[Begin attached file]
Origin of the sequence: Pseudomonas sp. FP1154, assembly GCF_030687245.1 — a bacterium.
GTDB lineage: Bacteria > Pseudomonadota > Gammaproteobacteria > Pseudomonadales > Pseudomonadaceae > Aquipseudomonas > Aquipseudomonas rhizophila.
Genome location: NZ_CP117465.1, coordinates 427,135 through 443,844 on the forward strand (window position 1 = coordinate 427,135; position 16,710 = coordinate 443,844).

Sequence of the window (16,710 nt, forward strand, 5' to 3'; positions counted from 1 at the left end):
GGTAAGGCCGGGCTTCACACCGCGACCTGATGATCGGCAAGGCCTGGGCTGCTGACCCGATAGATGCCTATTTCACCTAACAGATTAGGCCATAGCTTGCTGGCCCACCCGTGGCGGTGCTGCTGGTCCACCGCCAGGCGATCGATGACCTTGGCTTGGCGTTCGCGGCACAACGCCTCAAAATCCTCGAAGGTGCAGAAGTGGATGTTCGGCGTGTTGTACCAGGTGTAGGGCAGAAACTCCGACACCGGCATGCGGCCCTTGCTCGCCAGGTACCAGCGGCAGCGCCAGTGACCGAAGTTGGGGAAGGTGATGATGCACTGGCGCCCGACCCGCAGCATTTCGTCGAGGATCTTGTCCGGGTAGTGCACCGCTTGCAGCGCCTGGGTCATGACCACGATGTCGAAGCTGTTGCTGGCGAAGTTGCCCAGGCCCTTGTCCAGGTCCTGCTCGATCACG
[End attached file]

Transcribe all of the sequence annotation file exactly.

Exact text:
Origin of the sequence: Pseudomonas sp. FP1154, assembly GCF_030687245.1 — a bacterium.
GTDB lineage: Bacteria > Pseudomonadota > Gammaproteobacteria > Pseudomonadales > Pseudomonadaceae > Aquipseudomonas > Aquipseudomonas rhizophila.
Genome location: NZ_CP117465.1, coordinates 427,135 through 443,844 on the forward strand (window position 1 = coordinate 427,135; position 16,710 = coordinate 443,844).

Sequence of the window (16,710 nt, forward strand, 5' to 3'; positions counted from 1 at the left end):
GGTAAGGCCGGGCTTCACACCGCGACCTGATGATCGGCAAGGCCTGGGCTGCTGACCCGATAGATGCCTATTTCACCTAACAGATTAGGCCATAGCTTGCTGGCCCACCCGTGGCGGTGCTGCTGGTCCACCGCCAGGCGATCGATGACCTTGGCTTGGCGTTCGCGGCACAACGCCTCAAAATCCTCGAAGGTGCAGAAGTGGATGTTCGGCGTGTTGTACCAGGTGTAGGGCAGAAACTCCGACACCGGCATGCGGCCCTTGCTCGCCAGGTACCAGCGGCAGCGCCAGTGACCGAAGTTGGGGAAGGTGATGATGCACTGGCGCCCGACCCGCAGCATTTCGTCGAGGATCTTGTCCGGGTAGTGCACCGCTTGCAGCGCCTGGGTCATGACCACGATGTCGAAGCTGTTGCTGGCGAAGTTGCCCAGGCCCTTGTCCAGGTCCTGCTCGATCACG